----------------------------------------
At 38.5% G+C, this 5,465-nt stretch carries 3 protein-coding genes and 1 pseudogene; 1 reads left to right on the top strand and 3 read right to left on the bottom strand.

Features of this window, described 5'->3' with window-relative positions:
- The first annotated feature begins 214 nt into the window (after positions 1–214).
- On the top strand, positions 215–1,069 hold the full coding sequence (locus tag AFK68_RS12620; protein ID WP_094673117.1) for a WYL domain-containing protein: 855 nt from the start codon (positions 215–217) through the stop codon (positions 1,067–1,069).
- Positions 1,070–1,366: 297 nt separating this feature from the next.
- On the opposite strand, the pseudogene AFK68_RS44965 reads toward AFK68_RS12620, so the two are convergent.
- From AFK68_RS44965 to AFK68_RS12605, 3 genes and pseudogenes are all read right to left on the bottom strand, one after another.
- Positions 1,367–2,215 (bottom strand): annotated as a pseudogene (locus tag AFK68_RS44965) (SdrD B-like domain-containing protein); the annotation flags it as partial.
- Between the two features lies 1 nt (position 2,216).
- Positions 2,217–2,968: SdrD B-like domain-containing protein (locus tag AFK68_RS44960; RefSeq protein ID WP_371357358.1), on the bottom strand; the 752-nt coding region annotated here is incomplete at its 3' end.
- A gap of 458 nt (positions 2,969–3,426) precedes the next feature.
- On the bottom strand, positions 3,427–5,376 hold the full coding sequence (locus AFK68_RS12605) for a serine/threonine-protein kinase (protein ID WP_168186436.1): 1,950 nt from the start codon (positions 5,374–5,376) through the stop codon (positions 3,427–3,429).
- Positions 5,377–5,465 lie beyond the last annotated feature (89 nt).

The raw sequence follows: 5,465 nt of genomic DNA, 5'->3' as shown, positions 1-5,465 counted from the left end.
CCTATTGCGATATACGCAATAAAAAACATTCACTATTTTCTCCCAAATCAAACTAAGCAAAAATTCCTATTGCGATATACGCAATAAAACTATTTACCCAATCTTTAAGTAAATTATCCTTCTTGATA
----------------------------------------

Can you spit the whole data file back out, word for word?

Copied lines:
At 38.5% G+C, this 5,465-nt stretch carries 3 protein-coding genes and 1 pseudogene; 1 reads left to right on the top strand and 3 read right to left on the bottom strand.

Features of this window, described 5'->3' with window-relative positions:
- The first annotated feature begins 214 nt into the window (after positions 1–214).
- On the top strand, positions 215–1,069 hold the full coding sequence (locus tag AFK68_RS12620; protein ID WP_094673117.1) for a WYL domain-containing protein: 855 nt from the start codon (positions 215–217) through the stop codon (positions 1,067–1,069).
- Positions 1,070–1,366: 297 nt separating this feature from the next.
- On the opposite strand, the pseudogene AFK68_RS44965 reads toward AFK68_RS12620, so the two are convergent.
- From AFK68_RS44965 to AFK68_RS12605, 3 genes and pseudogenes are all read right to left on the bottom strand, one after another.
- Positions 1,367–2,215 (bottom strand): annotated as a pseudogene (locus tag AFK68_RS44965) (SdrD B-like domain-containing protein); the annotation flags it as partial.
- Between the two features lies 1 nt (position 2,216).
- Positions 2,217–2,968: SdrD B-like domain-containing protein (locus tag AFK68_RS44960; RefSeq protein ID WP_371357358.1), on the bottom strand; the 752-nt coding region annotated here is incomplete at its 3' end.
- A gap of 458 nt (positions 2,969–3,426) precedes the next feature.
- On the bottom strand, positions 3,427–5,376 hold the full coding sequence (locus AFK68_RS12605) for a serine/threonine-protein kinase (protein ID WP_168186436.1): 1,950 nt from the start codon (positions 5,374–5,376) through the stop codon (positions 3,427–3,429).
- Positions 5,377–5,465 lie beyond the last annotated feature (89 nt).

The raw sequence follows: 5,465 nt of genomic DNA, 5'->3' as shown, positions 1-5,465 counted from the left end.
CCTATTGCGATATACGCAATAAAAAACATTCACTATTTTCTCCCAAATCAAACTAAGCAAAAATTCCTATTGCGATATACGCAATAAAACTATTTACCCAATCTTTAAGTAAATTATCCTTCTTGATA